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Application of derivatives problem?

  1. Mar 5, 2014 #1
    1. The problem statement, all variables and given/known data

    A biologist determines experimentally that the number of calories burned by a salmon swimming a distance d in miles upstream against a current v0 in miles per hour is given by

    Energy = kdv^5/v − v0

    where v is the salmon’s swimming speed relative to the water it is in. This means that the salmon’s progress upstream is at the rate of v − v0 miles per hour, so that the distance d is covered in a time of

    t=d/v − v0

    If v0 = 2 mph and d = 20 miles, and the salmon, being smart, swims so as to minimize the calories burned, how many hours will it take to complete the journey?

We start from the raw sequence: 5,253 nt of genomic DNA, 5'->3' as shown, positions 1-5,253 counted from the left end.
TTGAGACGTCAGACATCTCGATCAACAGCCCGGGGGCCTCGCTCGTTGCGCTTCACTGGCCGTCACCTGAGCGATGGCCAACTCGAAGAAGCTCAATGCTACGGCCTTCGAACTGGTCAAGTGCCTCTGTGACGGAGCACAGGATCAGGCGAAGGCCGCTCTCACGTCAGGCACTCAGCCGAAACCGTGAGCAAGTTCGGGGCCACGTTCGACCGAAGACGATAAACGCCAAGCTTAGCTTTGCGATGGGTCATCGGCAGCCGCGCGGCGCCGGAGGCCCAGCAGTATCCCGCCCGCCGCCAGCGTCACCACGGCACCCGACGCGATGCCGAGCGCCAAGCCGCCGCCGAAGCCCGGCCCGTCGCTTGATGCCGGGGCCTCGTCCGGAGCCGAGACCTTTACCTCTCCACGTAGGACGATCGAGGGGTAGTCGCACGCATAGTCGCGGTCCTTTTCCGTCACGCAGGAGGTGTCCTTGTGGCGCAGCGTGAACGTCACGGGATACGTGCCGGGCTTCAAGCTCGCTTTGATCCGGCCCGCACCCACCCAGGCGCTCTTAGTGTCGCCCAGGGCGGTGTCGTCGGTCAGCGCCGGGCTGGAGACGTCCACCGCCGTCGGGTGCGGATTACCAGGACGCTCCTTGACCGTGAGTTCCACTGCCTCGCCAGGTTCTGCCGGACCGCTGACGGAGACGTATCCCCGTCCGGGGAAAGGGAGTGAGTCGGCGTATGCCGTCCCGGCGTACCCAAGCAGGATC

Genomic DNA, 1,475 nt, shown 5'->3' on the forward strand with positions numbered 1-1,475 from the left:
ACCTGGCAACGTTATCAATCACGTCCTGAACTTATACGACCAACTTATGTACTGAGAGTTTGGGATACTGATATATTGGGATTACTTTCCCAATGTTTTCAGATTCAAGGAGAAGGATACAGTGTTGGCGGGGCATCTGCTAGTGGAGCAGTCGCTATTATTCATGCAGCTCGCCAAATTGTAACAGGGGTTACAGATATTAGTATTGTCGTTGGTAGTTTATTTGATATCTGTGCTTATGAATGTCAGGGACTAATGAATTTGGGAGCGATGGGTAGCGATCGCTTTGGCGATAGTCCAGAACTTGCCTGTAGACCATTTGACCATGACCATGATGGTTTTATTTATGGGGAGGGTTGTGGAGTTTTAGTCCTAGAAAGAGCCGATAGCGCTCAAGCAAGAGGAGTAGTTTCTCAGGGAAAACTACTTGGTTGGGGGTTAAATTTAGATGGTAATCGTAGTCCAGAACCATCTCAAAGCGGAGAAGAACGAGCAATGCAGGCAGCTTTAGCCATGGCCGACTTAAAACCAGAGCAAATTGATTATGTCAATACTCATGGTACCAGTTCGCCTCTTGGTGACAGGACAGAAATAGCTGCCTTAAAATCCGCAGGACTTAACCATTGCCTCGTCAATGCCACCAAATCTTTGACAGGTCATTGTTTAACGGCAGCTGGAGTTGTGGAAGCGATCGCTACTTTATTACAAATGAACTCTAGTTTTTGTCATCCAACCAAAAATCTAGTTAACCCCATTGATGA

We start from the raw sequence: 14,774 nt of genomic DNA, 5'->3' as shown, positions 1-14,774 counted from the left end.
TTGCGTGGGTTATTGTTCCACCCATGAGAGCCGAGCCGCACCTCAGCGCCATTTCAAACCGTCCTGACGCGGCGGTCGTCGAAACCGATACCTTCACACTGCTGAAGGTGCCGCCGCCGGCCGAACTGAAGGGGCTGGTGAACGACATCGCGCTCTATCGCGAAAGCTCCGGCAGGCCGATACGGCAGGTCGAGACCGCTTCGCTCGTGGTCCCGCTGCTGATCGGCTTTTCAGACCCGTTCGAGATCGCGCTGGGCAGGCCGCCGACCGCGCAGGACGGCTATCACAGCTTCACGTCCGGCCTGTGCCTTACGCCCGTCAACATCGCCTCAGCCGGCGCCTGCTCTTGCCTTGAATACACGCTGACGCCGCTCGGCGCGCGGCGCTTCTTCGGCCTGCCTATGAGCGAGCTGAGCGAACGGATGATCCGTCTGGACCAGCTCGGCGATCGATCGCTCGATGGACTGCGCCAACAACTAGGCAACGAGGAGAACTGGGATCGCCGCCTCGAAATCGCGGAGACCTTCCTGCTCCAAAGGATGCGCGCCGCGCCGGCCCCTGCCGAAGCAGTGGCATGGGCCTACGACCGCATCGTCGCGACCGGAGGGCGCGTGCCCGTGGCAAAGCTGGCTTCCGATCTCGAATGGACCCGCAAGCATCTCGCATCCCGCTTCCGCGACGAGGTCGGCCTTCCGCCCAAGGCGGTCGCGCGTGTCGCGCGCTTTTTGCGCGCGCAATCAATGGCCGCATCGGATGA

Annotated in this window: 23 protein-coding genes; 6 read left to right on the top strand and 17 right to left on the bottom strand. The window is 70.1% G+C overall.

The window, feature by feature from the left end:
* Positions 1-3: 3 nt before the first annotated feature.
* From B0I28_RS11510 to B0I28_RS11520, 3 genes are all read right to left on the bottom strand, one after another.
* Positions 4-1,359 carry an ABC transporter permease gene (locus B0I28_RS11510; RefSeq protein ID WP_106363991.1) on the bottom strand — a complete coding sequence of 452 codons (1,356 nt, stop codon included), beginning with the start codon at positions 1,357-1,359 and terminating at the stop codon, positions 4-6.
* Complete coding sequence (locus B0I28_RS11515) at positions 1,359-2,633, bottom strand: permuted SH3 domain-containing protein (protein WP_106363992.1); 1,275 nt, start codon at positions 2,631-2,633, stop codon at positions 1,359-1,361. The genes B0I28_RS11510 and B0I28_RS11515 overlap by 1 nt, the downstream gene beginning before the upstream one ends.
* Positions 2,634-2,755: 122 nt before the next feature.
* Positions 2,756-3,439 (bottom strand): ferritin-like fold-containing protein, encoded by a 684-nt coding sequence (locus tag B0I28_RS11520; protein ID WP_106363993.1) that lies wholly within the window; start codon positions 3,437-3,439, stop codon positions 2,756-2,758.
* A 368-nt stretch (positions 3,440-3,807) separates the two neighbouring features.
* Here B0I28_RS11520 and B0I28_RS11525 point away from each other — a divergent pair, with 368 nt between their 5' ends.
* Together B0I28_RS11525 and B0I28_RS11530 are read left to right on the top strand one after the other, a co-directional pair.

2. Relevant equations

    Requires derivatives



    3. The attempt at a solution

    I really just don't understand where to start. I subbed t into the equation and ended up with ktv^5/v-v0, took the derivative of that with respect to t and got 5kv^4 but I have no idea what I really don't know where to go from there.
     
  2. jcsd
  3. Mar 5, 2014 #2

    LCKurtz

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    Do you mean ##\frac{kdv^5} v - v_0##, which is what you wrote, or ##\frac{kdv^5}{v − v0}##?

    Same problem here. Obviously you mean ##\frac d {v-v_0}##. Use parentheses!!
    Try finding the critial value of ##v## using the energy equation. Then use that to get the time of travel.
     
  4. Mar 5, 2014 #3
    Yes! I meant (kdv^5)/(v−v0).
     
  5. Mar 5, 2014 #4
    OK, so I'm guessing I don't plug t into the energy equation in the first place? because I did that and found the derivative to be 5ktv^4
     
  6. Mar 5, 2014 #5

    LCKurtz

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    Why are you guessing? Why not just try what I suggested?
     
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